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VQ Live, located in the armpit of a strip mall on Scarsdale Boulevard alongside Hong Kong Food Market, Ngog Mai Jewelry and Hoàng Hoa Billiards, was probably the only place in town with a sound system substantial enough for a formidable yet largely forgotten band like L.A. Guns, and also the only place in town willing to host such an act, an '80s outfit whose crotch-rock appeal could practically be bottled and sold as an alternative to Drano.
Kitschy is probably the best way to describe the club and what it represents. Owned by Vision Quest Productions, an entertainment promotion and production company that is a subsidiary of Houston-based Entertainment Technologies & Programs Inc., VQ Live suffers from culture shock. For the past 17 years, ETPI has been producing less-than-marquee entertainment for USO tours, those events Bob Hope made famous in the '40s and that military personnel and brats overseas still look forward to as antidotes to homesickness. Thing is, flattops on military bases are not exactly picky. These captive crowds could be captivated by barking seals; you parade Loverboy, Cheap Trick or the Marshall Tucker Band in front of their malnourished ears, and suddenly these concertgoers are as rapt as New Jerseyans before Bruce Springsteen's scuffed Timberlands.
But in the real world, far away from fatigues and fatuous drill sergeants, Loverboy would have a hard time attracting a roomful of people to piss on them, let alone a club-ful of fans. The only real reason Houstonians would go see acts like these is for shits and giggles and infinite "remember when?" stories. A live venue that lives by nostalgia would seem destined to die by it; the spandex-and-eye-shadow crowd that followed Loverboy or Cheap Trick during their heydays now considers golf and martinis live entertainment, not some club with its roster of aging metal acts still screeching as if their balls just dropped.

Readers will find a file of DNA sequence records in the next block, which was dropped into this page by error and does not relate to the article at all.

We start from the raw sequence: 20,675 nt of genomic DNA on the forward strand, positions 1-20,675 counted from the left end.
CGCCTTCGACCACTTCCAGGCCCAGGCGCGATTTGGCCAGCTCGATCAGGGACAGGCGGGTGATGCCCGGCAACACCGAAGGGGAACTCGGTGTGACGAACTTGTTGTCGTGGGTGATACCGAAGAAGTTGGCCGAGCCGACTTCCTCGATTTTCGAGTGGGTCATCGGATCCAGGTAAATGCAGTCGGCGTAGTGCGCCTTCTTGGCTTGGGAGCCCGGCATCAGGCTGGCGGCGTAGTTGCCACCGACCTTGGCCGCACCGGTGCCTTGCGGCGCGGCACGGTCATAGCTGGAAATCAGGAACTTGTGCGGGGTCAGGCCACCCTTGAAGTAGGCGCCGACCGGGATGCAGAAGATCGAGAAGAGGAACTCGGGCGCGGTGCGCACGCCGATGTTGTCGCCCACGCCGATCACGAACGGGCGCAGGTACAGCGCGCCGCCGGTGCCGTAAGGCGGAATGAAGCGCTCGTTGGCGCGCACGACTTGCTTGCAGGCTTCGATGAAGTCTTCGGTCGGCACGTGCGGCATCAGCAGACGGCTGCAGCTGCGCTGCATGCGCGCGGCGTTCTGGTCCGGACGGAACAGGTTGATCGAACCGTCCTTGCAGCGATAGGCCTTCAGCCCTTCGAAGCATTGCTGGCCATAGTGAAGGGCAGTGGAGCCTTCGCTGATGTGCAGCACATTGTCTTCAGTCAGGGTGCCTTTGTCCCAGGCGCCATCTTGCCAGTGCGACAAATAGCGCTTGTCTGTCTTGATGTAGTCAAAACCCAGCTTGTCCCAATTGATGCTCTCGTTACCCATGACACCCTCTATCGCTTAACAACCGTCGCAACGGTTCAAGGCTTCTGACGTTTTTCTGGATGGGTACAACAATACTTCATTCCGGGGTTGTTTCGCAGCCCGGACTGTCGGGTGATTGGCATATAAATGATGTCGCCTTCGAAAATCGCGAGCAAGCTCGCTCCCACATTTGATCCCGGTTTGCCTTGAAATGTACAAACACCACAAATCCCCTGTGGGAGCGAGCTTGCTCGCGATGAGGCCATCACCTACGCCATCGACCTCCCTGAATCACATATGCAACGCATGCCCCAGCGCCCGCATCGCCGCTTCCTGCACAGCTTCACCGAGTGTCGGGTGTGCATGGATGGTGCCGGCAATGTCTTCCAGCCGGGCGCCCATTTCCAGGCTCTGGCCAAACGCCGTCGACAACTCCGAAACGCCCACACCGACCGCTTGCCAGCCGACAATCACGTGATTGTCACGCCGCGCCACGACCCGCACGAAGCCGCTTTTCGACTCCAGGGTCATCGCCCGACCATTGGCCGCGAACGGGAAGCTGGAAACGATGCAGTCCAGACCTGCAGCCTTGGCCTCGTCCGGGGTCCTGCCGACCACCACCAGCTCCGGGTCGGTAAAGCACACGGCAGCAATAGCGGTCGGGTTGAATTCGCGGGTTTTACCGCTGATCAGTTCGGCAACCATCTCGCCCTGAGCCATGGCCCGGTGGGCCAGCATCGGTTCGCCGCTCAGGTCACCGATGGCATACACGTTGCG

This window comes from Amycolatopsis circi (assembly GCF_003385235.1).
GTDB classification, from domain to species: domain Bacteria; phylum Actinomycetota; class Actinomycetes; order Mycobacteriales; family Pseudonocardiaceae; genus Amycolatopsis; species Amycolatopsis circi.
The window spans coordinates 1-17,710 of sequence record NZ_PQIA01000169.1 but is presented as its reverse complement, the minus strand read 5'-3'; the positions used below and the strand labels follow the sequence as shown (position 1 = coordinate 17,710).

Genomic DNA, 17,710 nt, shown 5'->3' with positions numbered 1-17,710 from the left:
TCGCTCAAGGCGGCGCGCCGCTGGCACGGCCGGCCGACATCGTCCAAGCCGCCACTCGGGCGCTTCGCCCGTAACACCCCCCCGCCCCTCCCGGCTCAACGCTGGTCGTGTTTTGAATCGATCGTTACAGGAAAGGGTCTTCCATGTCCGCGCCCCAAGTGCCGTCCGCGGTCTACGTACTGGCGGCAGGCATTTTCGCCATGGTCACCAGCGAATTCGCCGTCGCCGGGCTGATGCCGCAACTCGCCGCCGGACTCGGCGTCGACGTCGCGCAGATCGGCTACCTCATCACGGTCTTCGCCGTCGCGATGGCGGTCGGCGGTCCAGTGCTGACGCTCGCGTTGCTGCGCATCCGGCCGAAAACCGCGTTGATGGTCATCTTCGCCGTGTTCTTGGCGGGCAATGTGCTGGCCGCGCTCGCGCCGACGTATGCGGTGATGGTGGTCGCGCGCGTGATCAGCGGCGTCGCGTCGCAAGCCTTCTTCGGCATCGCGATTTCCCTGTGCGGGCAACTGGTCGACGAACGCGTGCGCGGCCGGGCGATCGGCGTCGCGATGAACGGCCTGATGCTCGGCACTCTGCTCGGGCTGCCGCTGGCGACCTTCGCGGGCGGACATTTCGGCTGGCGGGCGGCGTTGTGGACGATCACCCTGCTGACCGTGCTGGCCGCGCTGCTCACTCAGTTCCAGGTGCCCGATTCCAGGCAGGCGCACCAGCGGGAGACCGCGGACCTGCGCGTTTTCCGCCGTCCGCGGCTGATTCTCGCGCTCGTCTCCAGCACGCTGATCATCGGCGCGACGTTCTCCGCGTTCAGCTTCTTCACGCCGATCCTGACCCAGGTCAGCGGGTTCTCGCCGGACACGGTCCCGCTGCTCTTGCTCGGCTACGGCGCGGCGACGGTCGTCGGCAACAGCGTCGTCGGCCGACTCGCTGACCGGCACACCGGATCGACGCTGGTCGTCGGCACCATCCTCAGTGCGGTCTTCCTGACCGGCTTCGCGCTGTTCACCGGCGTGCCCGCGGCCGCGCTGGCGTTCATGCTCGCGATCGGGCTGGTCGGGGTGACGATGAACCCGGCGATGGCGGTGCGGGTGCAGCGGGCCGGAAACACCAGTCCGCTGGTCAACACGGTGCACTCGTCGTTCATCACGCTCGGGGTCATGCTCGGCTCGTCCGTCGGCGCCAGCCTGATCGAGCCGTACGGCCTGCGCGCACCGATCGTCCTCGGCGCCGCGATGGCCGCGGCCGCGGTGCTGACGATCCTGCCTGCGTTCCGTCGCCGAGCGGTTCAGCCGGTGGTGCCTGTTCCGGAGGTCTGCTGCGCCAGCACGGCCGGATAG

So it seems only right that of all the clubs in Houston, L.A. Guns dragged its carcass to VQ Live, a venue smack-dab in the heart of a Vietnamese community and one with a kick-ass sound system yet a stunted estimation of quality -- which seemingly peaked around 1984.
Five years ago Vision Quest became a separate company under the ETPI umbrella. Last year that entity relocated from San Diego to Houston. The city, according to Vision Quest president Jeff Thornton, had all the right criteria: a state with no sales taxes, a nearby body of water, decent weather and a professional football team. (Until Bud Adams got in touch with his inner jerk.) The headquarters are in Clear Lake.
The space where VQ Live now sits was initially intended to be a VQ family entertainment center, replete with video games and other assorted distractions. Construction problems delayed, then killed, the project, according to Thornton. No one had any idea what would happen with the 6,000 square feet of homey interior until ETPI CEO Doug Butcher walked into Thornton's office, hugged him and essentially said, "Jeff, go for it." For months Thornton had been pushing for a live music venue. His $100,000 PA system had been sitting in a shed in San Diego for four years. To Thornton, Butcher's words were like fresh nuts to a barfly.
Last December, after about two months of preparation, VQ Live opened with a weekend of performances by Houston acts Zero Gravity, Face Plant, the Sheila Marshall Band and the now defunct Sonnier Brothers. The club's debut marked Vision Quest's first foray into continental U.S. entertainment. The groundbreaking, Thornton assures in an interview at the club, was not spurred on by the rash of recent military base closings overseas, even if, according to one corporate investor Web site, ETPI earned more than 64 percent of its total revenues in fiscal 1999 from "military entertainment." "It's had no impact," Thornton says. "If anything, it brought people from posts to bigger bases."
The club is band-friendly, and the sound is fantastic. VQ Live houses one of only a handful of major-league sound systems in the area, and the stage, at 16 feet by 32 feet, is roomier than a typical club's, even shouldering an eight-foot by eight-foot drum riser. "I built it with a touring national act in perspective," says Thornton, bright teeth shining, his blond hair in a ponytail. The only complaints, he says, have come from residential neighbors across the street, whose teacups have performed little spastic dances in their saucers from the reverberations.